Stroke and high blood pressure
GLENN ELLIS | 6/11/2018, 4:50 p.m.
If any of these factors apply to you, your doctor or nurse may decide you need to take blood pressure medicines sooner rather than later. By lowering your blood pressure, you are lowering your overall risk of heart disease and stroke.
It isn’t always easy to accept high blood pressure treatment, especially if you don’t feel ill. However, your medicines are doing an important job in helping to lower your risk of a stroke or heart attack.
Being more active and taking regular exercise lowers blood pressure by keeping your heart and arteries in good condition. Being the right weight lowers blood pressure because your heart doesn’t have to work so hard. Losing weight if you need to will help to reduce your blood pressure and heart strain.
By the way, my story had a happy ending.
I went to the emergency room to get treated, and got my pressure down, then made an appointment and went to see my Cardiologist, Dr. Gerald DeVaughn, who prescribed appropriate medications. He told me I would be taking these meds for the next 30 years. I can live with that. Increasing my odds of living another 30 years … not a bad deal.
I can only encourage you all to not miss the next opportunity to get your blood pressure checked when you going from table to table at a health fair, looking for trinkets and cute ink pens.
Hopefully, you will be lucky enough to encounter the loving care of folks like the members of Chi Eta Phi, who I will always believe literally saved my life.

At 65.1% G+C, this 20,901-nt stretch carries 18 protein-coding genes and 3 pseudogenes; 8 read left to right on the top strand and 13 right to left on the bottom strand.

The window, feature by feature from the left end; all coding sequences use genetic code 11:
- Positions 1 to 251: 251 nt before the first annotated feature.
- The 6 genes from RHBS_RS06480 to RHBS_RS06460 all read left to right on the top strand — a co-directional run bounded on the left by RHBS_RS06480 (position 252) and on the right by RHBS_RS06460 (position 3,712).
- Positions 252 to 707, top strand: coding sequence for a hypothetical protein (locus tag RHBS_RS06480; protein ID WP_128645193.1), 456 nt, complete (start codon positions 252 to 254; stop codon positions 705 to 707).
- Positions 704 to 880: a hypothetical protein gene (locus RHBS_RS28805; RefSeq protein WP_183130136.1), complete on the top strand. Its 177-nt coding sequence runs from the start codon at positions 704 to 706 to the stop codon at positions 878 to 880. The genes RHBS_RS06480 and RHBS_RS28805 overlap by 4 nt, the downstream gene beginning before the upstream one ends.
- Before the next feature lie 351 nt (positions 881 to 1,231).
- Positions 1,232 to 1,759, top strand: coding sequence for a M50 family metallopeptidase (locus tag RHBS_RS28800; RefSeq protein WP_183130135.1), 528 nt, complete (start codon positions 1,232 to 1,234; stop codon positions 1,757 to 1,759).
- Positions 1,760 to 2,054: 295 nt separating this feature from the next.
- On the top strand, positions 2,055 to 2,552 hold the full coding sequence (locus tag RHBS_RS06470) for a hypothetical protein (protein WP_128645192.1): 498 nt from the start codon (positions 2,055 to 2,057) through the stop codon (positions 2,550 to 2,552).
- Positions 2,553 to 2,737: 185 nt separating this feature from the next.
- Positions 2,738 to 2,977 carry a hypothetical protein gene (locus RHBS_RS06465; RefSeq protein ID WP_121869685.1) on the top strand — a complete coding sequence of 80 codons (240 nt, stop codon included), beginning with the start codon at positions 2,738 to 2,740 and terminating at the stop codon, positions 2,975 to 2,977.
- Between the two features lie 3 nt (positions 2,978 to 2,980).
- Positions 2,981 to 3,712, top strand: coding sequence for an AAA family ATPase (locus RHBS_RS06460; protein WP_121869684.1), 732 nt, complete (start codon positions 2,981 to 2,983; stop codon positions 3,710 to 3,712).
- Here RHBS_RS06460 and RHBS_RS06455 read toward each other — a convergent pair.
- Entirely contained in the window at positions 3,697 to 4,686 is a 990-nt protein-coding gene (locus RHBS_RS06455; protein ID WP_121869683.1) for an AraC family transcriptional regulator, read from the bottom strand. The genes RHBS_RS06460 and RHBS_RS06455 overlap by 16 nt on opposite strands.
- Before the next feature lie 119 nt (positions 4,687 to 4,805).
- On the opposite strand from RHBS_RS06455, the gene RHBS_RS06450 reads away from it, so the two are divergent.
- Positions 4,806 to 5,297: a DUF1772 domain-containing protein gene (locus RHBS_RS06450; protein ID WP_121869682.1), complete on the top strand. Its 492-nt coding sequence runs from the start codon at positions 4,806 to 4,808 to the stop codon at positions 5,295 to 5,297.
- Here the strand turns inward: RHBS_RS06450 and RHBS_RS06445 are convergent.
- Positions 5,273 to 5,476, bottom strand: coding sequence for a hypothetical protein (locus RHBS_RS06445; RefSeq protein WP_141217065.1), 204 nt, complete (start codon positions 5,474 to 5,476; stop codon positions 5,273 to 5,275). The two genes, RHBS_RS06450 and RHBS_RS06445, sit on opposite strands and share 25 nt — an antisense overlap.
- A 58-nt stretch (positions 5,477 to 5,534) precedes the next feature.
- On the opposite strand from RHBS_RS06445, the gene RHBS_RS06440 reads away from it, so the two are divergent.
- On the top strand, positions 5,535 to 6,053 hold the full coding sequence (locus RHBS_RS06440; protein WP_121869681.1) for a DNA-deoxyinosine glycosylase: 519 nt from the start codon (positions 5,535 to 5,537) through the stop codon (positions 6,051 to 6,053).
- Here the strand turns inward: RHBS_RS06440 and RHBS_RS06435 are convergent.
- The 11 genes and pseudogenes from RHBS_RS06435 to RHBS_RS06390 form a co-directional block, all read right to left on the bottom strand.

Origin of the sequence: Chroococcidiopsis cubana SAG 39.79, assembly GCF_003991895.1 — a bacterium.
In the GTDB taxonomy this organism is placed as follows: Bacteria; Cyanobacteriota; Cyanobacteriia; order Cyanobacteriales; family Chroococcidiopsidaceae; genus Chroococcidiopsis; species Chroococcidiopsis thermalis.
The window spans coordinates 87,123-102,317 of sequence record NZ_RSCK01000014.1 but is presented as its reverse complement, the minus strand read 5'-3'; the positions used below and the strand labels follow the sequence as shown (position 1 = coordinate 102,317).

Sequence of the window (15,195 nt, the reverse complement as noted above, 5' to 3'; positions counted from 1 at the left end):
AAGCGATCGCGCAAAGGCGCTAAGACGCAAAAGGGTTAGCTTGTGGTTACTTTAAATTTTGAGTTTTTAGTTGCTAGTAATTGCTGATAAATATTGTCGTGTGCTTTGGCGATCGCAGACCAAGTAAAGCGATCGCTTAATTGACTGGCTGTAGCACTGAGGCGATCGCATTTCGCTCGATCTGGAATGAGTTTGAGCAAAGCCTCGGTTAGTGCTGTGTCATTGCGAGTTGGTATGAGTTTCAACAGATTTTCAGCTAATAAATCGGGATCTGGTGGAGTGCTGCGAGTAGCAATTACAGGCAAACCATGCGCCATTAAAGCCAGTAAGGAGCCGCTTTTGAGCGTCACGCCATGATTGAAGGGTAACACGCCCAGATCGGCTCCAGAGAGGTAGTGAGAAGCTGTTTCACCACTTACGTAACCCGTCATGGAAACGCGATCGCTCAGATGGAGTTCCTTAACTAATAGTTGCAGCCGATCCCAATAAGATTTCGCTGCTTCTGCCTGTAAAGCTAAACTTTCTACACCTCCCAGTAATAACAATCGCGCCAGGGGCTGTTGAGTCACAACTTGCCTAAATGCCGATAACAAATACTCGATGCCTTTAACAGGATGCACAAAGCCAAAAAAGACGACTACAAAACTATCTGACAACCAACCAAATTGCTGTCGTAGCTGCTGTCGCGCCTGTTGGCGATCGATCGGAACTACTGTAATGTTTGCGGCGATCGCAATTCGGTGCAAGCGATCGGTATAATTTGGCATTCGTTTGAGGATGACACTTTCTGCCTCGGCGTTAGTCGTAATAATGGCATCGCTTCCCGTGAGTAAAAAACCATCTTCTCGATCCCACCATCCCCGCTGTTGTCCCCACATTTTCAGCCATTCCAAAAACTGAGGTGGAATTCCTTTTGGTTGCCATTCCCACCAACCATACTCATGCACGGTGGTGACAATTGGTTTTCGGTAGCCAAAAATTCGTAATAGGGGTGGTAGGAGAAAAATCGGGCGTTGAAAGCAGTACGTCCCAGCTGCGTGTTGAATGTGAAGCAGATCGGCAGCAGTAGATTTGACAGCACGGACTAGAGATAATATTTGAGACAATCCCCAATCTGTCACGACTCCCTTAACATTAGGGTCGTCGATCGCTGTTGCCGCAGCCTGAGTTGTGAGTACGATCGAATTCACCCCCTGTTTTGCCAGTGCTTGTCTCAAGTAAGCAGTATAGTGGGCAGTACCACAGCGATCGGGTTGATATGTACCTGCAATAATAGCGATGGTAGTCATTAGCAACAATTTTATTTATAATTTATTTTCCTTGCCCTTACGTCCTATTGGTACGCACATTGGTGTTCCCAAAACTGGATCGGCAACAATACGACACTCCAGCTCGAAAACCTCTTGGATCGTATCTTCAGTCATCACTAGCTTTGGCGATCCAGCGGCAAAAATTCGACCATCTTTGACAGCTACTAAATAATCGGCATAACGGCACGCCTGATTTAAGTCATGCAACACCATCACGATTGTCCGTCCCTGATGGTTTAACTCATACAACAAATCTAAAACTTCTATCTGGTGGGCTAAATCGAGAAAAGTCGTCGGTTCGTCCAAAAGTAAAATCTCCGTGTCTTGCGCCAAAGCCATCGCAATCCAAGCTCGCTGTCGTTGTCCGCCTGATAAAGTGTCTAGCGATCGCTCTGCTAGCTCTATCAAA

Although White nurses such as Florence Nightingale and Clara Barton are celebrated throughout history, these “Black Nightingales” also deserve to be acknowledged. Their contributions to the medical and nursing professions throughout our communities, since 1932, are just as worthy of recognition.
Remember, I’m not a doctor. I just sound like one.
Take good care of yourself and live the best life possible!
The information included in this column is for educational purposes only. It is not intended nor implied to be a substitute for professional medical advice. The reader should always consult his or her health care provider to determine the appropriateness of the information for their own situation or if they have any questions regarding a medical condition or treatment plan. Glenn Ellis is a Health Advocacy Communications Specialist and is available through http://www.glennellis.com.